Embryos that have been frozen can be thawed and used for a new transfer into the uterus. The probability of an embryo’s survival after the freezing and thawing process is high (over 90%). The success rate after thawed embryo transfer is the same as for fresh embryo transfer.
Examination of sperm chromatin integrity
One of the hidden causes of reduced male fertility is the damaged chromatin integrity of sperm (simply put, the genetic information contained in the sperm is damaged). At the time of fertilisation, the sperm carry genes into the egg which are necessary for the further development of the embryo. Damage to these genes significantly affects male reproduction by reducing the likelihood of egg fertilisation and increasing the likelihood of miscarriages.
Sanus CAR Jihlava provides examination of chromatin integrity using sperm chromatin structure assay (SCSA), which is the most accurate, globally recognised method with strong diagnostic and prognostic significance.
Continuous monitoring of embryo development during culture (PrimoVision)
During culture, embryos that meet the developmental requirements at certain critical points in the culture (standard culture) are selected for transfer. It turns out that there are deviations from the "ideal" development between these moments, which can have a negative impact on the success of pregnancy and birth of a healthy child. This especially applies to the moment of formation of primordial nuclei after egg fertilisation, speed, regularity of cell division in the embryo, axis of division of these cells, formation or absorption of non-nuclear cell fragments in the embryo and other factors. The embryos are continually monitored by a special high-resolution camera that communicates with the computer control unit. The whole development is recorded, without disturbing the stability of the environment during the culture of embryos.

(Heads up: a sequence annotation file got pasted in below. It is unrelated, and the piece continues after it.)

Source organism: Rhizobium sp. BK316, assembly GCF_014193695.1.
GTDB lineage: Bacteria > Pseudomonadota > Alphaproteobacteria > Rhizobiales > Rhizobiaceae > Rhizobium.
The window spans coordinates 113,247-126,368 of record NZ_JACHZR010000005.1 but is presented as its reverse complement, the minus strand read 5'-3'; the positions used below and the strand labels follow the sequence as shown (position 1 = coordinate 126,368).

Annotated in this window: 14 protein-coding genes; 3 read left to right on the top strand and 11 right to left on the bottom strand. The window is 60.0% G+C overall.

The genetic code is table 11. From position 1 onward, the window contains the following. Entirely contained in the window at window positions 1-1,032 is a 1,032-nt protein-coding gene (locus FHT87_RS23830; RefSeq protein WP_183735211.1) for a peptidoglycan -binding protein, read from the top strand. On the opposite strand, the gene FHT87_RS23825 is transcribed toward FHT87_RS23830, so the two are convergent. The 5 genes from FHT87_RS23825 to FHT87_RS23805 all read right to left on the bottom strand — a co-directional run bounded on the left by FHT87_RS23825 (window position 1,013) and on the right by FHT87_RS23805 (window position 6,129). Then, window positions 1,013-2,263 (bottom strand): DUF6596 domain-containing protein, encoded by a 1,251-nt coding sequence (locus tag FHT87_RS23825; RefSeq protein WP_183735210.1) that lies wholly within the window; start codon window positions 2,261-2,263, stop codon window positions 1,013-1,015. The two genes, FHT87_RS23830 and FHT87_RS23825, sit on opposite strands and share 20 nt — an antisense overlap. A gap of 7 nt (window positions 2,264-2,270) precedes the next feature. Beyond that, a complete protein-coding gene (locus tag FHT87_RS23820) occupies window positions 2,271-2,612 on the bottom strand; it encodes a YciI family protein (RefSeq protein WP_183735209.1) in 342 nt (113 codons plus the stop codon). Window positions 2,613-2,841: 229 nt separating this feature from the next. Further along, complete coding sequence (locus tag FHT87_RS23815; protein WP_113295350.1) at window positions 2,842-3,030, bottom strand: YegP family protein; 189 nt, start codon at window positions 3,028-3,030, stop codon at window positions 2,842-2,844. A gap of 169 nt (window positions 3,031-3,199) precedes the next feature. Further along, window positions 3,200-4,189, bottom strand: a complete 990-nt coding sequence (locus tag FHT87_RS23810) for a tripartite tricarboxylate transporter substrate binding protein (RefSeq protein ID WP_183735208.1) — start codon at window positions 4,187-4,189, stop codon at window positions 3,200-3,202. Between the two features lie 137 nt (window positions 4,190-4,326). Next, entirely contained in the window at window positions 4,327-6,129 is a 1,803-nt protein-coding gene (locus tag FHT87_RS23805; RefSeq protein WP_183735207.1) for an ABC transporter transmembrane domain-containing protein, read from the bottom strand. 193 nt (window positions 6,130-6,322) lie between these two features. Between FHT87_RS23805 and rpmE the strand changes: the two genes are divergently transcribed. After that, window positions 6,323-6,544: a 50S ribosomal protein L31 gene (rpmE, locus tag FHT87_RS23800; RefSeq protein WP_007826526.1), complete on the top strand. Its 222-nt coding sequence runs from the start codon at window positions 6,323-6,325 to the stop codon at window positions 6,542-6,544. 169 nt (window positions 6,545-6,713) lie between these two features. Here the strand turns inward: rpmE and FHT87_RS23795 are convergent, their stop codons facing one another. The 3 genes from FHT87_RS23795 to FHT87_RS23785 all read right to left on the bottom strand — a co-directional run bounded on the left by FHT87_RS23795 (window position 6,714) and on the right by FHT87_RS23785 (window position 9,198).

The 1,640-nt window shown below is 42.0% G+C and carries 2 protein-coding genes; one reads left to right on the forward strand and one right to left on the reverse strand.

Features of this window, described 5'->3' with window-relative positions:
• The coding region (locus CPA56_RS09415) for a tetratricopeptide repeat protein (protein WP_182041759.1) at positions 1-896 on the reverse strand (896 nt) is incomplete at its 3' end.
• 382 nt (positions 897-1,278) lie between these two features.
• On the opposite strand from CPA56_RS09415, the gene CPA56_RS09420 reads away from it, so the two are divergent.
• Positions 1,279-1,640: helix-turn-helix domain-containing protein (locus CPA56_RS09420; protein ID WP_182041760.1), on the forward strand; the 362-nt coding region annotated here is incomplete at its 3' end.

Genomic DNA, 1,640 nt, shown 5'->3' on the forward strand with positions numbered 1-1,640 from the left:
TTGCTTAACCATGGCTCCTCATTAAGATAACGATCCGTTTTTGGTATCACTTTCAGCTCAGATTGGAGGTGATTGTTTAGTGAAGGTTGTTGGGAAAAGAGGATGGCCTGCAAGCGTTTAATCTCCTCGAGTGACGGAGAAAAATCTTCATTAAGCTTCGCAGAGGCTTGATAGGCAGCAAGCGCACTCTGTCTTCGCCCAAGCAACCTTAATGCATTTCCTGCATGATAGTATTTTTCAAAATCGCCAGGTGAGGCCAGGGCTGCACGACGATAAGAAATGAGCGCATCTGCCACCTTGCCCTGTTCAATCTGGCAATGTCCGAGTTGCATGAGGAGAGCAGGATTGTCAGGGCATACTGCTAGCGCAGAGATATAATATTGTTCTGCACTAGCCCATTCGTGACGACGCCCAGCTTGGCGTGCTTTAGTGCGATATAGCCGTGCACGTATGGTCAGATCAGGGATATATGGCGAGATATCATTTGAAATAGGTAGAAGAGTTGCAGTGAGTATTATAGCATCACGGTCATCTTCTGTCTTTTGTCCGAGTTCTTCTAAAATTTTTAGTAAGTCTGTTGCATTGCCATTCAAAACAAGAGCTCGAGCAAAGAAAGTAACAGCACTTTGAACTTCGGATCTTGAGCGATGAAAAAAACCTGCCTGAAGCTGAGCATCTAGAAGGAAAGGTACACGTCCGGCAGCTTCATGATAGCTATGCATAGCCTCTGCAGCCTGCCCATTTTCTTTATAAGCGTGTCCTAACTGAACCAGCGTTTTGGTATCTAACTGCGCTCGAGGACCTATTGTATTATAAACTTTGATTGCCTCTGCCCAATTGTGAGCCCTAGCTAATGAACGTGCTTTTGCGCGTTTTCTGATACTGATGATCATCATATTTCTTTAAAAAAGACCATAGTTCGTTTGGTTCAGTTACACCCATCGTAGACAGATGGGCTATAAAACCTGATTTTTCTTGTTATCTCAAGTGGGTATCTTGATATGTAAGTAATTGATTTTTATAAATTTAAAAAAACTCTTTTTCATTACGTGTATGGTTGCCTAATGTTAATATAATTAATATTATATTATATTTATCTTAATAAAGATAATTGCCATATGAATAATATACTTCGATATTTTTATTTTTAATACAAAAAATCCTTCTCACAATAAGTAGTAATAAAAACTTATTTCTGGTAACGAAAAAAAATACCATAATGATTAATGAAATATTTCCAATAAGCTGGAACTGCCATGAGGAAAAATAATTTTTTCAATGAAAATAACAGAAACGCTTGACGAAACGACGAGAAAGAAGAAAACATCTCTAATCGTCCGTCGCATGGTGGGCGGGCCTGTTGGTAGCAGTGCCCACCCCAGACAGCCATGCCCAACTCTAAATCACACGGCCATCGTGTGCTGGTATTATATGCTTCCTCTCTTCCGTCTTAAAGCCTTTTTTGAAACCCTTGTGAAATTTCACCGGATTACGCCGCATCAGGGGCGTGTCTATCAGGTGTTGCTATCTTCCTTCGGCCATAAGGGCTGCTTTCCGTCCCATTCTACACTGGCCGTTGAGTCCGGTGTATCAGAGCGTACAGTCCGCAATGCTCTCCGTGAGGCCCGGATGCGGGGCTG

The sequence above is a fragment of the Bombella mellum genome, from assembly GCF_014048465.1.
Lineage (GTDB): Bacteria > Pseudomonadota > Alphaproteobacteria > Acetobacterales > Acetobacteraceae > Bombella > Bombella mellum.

This approach predicts further embryo development and is prognostic in terms of the likelihood of a healthy baby. The method is particularly suitable in programmes with the transfer of only one embryo (e-SET).
The SANUS Centre for Assisted Reproduction in Jihlava offers this unique method to select the highest quality embryo in the infertility treatment programme.
Preimplantation genetic examinations of embryos
Assisted reproduction currently has to manage the steady increase in the age of couples wishing for their first offspring. This is largely reflected in the genetic quality of the embryos, and the prognosis for IVF success is usually lower than in couples with better prognosis.
Such couples and in general couples after repeated failures to conceive, repeated miscarriages, with chromosomal abnormalities, severe damage in the male partner's spermiogram, and many other indications may use preimplantation genetic screening (PGS). The number and structure of all chromosomes in the embryo of this couple are examined, and only an embryo with the correct genetic structure is transferred. Such an approach helps these couples achieve as good results as couples with a good prognosis.
Sanus CAR Jihlava offers these state-of-the-art procedures. In the cases described above, PGS is covered by health insurance.
In some cases, the infertility of couples is caused by genetic problems hidden in the germ cells. These are most often problems in the structure and number of chromosomes, defects of individual or entire groups of genes causing serious genetic diseases. In these specific cases, it is important to purposefully design a suitable examination, which would allow for the selection of an embryo without this genetic damage for transfer.
The Sanus Centre for Assisted Reproduction Jihlava offers professional consultation and subsequent preimplantation genetic diagnostics for couples with a genetic cause of infertility.